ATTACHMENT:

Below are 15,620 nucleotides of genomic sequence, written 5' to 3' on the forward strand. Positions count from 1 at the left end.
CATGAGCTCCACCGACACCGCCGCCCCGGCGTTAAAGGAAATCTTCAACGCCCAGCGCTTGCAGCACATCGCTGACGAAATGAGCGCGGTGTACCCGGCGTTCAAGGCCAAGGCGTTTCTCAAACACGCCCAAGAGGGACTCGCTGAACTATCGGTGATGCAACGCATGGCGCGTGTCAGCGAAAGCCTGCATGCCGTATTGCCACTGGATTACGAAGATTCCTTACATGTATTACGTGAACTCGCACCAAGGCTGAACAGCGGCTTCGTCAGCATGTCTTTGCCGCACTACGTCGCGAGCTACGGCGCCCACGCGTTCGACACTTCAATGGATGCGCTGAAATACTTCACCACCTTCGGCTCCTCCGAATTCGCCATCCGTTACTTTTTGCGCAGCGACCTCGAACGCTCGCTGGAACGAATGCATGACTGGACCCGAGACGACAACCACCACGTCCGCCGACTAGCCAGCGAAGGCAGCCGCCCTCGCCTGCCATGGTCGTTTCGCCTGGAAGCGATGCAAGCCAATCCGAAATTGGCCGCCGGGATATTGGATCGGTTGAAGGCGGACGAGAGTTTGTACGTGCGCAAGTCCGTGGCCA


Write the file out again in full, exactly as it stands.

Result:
Below are 15,620 nucleotides of genomic sequence, written 5' to 3' on the forward strand. Positions count from 1 at the left end.
CATGAGCTCCACCGACACCGCCGCCCCGGCGTTAAAGGAAATCTTCAACGCCCAGCGCTTGCAGCACATCGCTGACGAAATGAGCGCGGTGTACCCGGCGTTCAAGGCCAAGGCGTTTCTCAAACACGCCCAAGAGGGACTCGCTGAACTATCGGTGATGCAACGCATGGCGCGTGTCAGCGAAAGCCTGCATGCCGTATTGCCACTGGATTACGAAGATTCCTTACATGTATTACGTGAACTCGCACCAAGGCTGAACAGCGGCTTCGTCAGCATGTCTTTGCCGCACTACGTCGCGAGCTACGGCGCCCACGCGTTCGACACTTCAATGGATGCGCTGAAATACTTCACCACCTTCGGCTCCTCCGAATTCGCCATCCGTTACTTTTTGCGCAGCGACCTCGAACGCTCGCTGGAACGAATGCATGACTGGACCCGAGACGACAACCACCACGTCCGCCGACTAGCCAGCGAAGGCAGCCGCCCTCGCCTGCCATGGTCGTTTCGCCTGGAAGCGATGCAAGCCAATCCGAAATTGGCCGCCGGGATATTGGATCGGTTGAAGGCGGACGAGAGTTTGTACGTGCGCAAGTCCGTGGCCA